parliament would have voted for an independent investigation
Yet more
than 100 Labour MPs – not far short of half the Labour Party – defied Corbyn.
As a result, Labour’s call for an independent inquiry was defeated by 283 votes
to just 193, a majority of 90. But for Labour abstainers and absentees,
Corbyn’s motion would have been carried and parliament would have voted for an
independent investigation.
The vote
is bound to be interpreted by Saudi King Salman as a vote of confidence in his
deeply controversial assault on the Yemen. 
It will
also lift pressure on the Foreign Secretary Boris Johnson as he resists a
growing international clamour for Britain to throw its weight behind an
independent UN investigation.  
To sum
up, on Wednesday night, the British parliament sent the green light to Saudi
Arabia and its allies to carry on bombing, maiming and killing. I have reported
politics from Westminster for almost 25 years and can recall few more shocking
parliamentary events. 

Party of War
Shocking
– but not surprising. The Yemen vote demonstrates something that has been
apparent ever since the vote on 18  March 2003 to support the invasion of
Iraq: the party of war holds a majority in the Commons.
It
comprises virtually all of the Conservative Party and the Blairite wing of
Labour. As Nafeez Ahmed wrote in
July
, there
is a clear and demonstrable connection between the vote for war in Iraq,
opposition to an Iraq inquiry, support for the calamitous intervention in
Libya, and opposition to Jeremy Corbyn. 
For the
past 15 years, parliament has been governed by a cross-party consensus in
favour of war 
Ahmed
showed the majority of those who tried to unseat Corbyn last summer were
interventionist. Some 172 supported the motion of no confidence in Corbyn’s
leadership. By coincidence or not, exactly the same number of MPs have
supported Britain’s calamitous overseas wars. 
Now let’s
look at the Labour MPs who put a smile on the faces of King Salman and Boris
Johnson by defying Corbyn’s three-line whip and abstaining in Wednesday night’s
vote: once again we are at least partly talking about a confederacy of
Blairites.
It turns
out that Ann Clywd, who made such a sparkling speech in favour of war during
the 2003 Iraq debate, has abstained over Corbyn’s call for an independent
investigation of Yememi war crimes. So have John Spellar, Gloria de Piero,
Fiona MacTaggart, Barry Sheerman, Angela Eagle, Liz Kendall, Luciana Berger,
Lucy Powell, Mike Gapes, Stephen Kinnock, Tristram Hunt, Margaret Hodge etc
etc.
Even
Keith Vaz, who was born in Aden and makes a big deal of his Yemeni antecedents,
defied Labour’s three-line whip and abstained. 
It is
important to highlight the fact that some of the most prominent opponents of
Jeremy Corbyn did traipse through the division lobbies with their leader on
Wednesday night. Alan Johnson, Hilary Benn and Yvette Cooper are just three
examples. And, of course, the majority of those who abstained on Wednesday were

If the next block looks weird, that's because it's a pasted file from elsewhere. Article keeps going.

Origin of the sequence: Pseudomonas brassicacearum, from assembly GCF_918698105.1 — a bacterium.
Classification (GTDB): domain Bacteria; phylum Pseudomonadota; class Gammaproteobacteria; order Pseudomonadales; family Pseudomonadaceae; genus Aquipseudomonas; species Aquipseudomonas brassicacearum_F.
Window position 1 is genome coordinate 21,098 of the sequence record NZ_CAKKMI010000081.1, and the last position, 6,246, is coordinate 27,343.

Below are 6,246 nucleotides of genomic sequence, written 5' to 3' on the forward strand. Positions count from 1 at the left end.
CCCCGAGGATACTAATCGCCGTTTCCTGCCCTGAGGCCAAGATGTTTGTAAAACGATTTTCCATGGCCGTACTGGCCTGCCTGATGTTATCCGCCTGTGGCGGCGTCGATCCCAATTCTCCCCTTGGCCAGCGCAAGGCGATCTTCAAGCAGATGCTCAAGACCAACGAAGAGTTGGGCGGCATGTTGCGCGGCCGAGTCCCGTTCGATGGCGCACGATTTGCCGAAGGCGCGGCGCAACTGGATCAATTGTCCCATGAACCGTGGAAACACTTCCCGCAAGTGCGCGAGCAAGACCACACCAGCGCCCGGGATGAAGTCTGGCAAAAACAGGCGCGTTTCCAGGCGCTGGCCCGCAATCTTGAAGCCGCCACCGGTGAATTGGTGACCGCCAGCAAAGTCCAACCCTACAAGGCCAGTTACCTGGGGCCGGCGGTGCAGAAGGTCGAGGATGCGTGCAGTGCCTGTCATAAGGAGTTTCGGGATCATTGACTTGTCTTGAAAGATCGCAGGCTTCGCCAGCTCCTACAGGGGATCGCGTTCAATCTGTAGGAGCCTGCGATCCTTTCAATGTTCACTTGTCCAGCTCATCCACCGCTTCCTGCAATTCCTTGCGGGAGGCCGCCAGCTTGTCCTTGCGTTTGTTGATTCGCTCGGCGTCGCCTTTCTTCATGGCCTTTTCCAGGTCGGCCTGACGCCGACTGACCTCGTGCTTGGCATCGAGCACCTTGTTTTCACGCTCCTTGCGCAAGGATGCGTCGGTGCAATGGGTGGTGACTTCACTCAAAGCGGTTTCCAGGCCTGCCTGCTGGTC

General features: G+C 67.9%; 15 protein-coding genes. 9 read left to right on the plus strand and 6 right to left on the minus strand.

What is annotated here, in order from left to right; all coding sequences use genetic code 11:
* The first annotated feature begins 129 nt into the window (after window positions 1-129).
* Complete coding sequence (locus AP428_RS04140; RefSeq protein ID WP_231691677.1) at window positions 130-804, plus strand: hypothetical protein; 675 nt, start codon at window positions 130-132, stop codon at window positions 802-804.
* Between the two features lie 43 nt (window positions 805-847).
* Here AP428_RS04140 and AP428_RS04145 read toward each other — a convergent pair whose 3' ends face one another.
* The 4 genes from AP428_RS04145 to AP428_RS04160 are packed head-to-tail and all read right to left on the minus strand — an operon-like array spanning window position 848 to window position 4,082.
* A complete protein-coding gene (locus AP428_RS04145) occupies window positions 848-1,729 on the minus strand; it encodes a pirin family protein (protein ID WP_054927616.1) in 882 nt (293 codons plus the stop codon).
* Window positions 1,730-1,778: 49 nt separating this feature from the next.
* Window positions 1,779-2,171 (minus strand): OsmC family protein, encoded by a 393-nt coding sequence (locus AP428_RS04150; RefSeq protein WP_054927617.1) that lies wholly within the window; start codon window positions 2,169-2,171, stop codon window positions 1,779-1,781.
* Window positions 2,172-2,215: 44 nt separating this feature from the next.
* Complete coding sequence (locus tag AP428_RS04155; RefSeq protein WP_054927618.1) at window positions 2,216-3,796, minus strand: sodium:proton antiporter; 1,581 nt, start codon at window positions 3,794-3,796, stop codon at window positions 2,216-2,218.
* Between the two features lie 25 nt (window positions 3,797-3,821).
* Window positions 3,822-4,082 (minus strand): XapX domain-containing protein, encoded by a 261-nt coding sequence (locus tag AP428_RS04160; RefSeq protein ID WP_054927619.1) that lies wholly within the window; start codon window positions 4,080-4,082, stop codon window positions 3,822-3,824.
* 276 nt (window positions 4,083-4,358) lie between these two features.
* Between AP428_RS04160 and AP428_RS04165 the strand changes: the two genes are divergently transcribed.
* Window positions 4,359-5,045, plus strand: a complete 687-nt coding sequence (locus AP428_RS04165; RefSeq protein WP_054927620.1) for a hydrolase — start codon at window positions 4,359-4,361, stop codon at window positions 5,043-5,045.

not in parliament for the Iraq vote in 2003.

The Neocons and the unforgiven 
Nevertheless
there is a telling pattern here. For the past 15 years, parliament has been
governed by a cross-party consensus in favour of war. During that period,
Britain has undertaken three major foreign interventions, each one of them
utterly disastrous. In each one, military success was swiftly followed by
political and, ultimately, state failure. 
Despite
the hard-won experience of 15 years, there is still a parliamentary majority in
favour of intervention.
There is
an intimate connection between politicians who style themselves as moderate and
neoconservative policies overseas
Very few
parliamentarians opposed all these interventions. Jeremy Corbyn was among them
and he has never been forgiven for it.
This
brings me to the final paradox of Wednesday night’s vote: the intimate
connection between politicians who style themselves as moderate or occupying
the centre ground in Britain and neoconservative policies overseas. 
For the
past 20 years, the so-called “modernisers”, whether Blair’s Labour or
Cameron’s Conservatives, have been in charge at Westminster. As has been
well-documented (not least by Labour’s Jon Cruddas), they have hollowed out
British politics through techniques of spin and electoral manipulation.
It is
these same modernisers who have caused havoc in the Middle East, condemning the
region to bloodshed and war. They were at it again on Wednesday by sending a
signal to the Saudi dictatorship that it was acceptable to carry out its
murderous policies in the Yemen. Thirteen years after Iraq, neoconservatism
still rules.

– Peter
Oborne 
was named
freelancer of the year 2016 by the Online Media Awards for an article he wrote
for Middle East Eye. He was British Press Awards Columnist of the Year 2013. He
resigned as chief political columnist of the Daily Telegraph in 2015.

 

 

 

0 Comments

Submit a Comment

Your email address will not be published. Required fields are marked *

Share This